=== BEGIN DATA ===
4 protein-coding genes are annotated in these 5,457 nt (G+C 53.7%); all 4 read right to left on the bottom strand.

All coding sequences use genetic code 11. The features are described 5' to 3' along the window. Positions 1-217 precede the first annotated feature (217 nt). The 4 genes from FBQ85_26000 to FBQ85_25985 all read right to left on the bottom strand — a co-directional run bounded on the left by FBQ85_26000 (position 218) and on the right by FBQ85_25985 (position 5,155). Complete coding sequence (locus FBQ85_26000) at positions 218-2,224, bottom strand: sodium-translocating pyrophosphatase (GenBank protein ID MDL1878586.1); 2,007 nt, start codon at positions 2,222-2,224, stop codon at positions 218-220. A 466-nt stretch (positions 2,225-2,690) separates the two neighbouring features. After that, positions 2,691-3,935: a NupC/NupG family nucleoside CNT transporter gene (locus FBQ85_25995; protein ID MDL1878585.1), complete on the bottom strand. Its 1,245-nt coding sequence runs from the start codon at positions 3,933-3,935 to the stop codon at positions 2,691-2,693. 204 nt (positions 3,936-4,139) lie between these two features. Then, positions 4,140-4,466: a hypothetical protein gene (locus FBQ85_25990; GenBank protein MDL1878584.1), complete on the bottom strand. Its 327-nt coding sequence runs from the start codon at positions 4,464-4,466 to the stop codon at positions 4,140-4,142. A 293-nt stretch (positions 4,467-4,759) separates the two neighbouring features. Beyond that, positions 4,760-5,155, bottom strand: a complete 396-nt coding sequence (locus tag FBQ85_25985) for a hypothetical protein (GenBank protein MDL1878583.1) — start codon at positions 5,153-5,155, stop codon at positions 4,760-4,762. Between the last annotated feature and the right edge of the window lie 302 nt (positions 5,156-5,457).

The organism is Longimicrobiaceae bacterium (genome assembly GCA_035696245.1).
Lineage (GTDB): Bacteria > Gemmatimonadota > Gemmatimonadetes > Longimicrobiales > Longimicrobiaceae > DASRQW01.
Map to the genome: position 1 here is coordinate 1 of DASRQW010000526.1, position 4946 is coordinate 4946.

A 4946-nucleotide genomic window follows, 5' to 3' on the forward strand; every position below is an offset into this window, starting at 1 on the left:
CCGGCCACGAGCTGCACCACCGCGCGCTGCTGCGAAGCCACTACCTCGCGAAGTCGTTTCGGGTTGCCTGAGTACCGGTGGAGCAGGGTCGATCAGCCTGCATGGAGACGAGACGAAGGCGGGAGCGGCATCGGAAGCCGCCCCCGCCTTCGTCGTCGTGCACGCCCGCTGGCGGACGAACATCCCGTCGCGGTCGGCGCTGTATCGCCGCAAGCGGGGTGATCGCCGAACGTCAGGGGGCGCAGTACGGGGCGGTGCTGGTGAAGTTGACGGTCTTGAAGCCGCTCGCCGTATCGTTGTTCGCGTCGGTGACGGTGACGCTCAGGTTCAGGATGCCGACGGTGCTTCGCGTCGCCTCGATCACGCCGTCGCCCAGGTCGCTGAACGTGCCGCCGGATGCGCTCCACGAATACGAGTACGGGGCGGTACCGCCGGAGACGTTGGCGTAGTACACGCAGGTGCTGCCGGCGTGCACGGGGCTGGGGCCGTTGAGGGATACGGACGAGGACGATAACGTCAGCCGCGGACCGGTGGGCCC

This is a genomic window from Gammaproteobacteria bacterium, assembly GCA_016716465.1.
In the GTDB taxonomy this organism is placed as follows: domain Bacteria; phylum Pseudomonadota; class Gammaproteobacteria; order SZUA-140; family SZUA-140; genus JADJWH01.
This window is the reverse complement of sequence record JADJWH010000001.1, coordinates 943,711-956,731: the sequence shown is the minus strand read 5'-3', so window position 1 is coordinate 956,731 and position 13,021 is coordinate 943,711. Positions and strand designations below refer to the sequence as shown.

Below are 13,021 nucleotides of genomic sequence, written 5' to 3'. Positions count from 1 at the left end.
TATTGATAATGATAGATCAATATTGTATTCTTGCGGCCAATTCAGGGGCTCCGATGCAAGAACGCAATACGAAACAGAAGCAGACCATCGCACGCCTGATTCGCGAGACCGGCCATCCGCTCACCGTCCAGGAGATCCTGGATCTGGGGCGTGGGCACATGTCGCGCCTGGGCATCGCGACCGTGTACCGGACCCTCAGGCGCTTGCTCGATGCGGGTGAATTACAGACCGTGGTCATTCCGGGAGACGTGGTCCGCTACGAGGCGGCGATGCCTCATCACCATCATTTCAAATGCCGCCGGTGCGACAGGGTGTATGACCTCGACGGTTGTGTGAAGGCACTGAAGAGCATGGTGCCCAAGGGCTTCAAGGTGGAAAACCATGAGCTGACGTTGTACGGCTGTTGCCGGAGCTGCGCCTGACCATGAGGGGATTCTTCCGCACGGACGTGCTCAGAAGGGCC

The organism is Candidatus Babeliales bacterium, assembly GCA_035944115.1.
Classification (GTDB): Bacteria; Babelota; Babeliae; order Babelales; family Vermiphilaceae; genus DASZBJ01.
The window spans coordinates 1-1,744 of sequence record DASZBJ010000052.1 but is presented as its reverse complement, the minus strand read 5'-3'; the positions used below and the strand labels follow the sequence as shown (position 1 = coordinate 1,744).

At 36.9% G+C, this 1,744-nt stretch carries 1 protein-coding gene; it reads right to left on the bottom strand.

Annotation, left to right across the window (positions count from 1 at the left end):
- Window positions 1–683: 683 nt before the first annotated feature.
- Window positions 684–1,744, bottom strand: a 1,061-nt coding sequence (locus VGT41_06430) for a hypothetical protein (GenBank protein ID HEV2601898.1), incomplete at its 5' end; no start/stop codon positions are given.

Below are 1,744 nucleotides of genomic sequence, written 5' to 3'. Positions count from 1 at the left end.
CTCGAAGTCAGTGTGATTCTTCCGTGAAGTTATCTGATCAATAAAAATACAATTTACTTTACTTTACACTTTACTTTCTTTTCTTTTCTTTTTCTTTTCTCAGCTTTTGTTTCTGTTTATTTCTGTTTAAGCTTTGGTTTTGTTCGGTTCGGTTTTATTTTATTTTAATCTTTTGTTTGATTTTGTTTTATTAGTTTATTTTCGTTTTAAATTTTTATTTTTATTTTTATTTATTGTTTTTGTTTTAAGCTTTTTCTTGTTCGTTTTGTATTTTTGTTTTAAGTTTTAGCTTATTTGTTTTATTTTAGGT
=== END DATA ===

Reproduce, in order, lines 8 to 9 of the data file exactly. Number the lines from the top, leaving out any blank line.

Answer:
This is a genomic window from Gammaproteobacteria bacterium, assembly GCA_016716465.1.
In the GTDB taxonomy this organism is placed as follows: domain Bacteria; phylum Pseudomonadota; class Gammaproteobacteria; order SZUA-140; family SZUA-140; genus JADJWH01.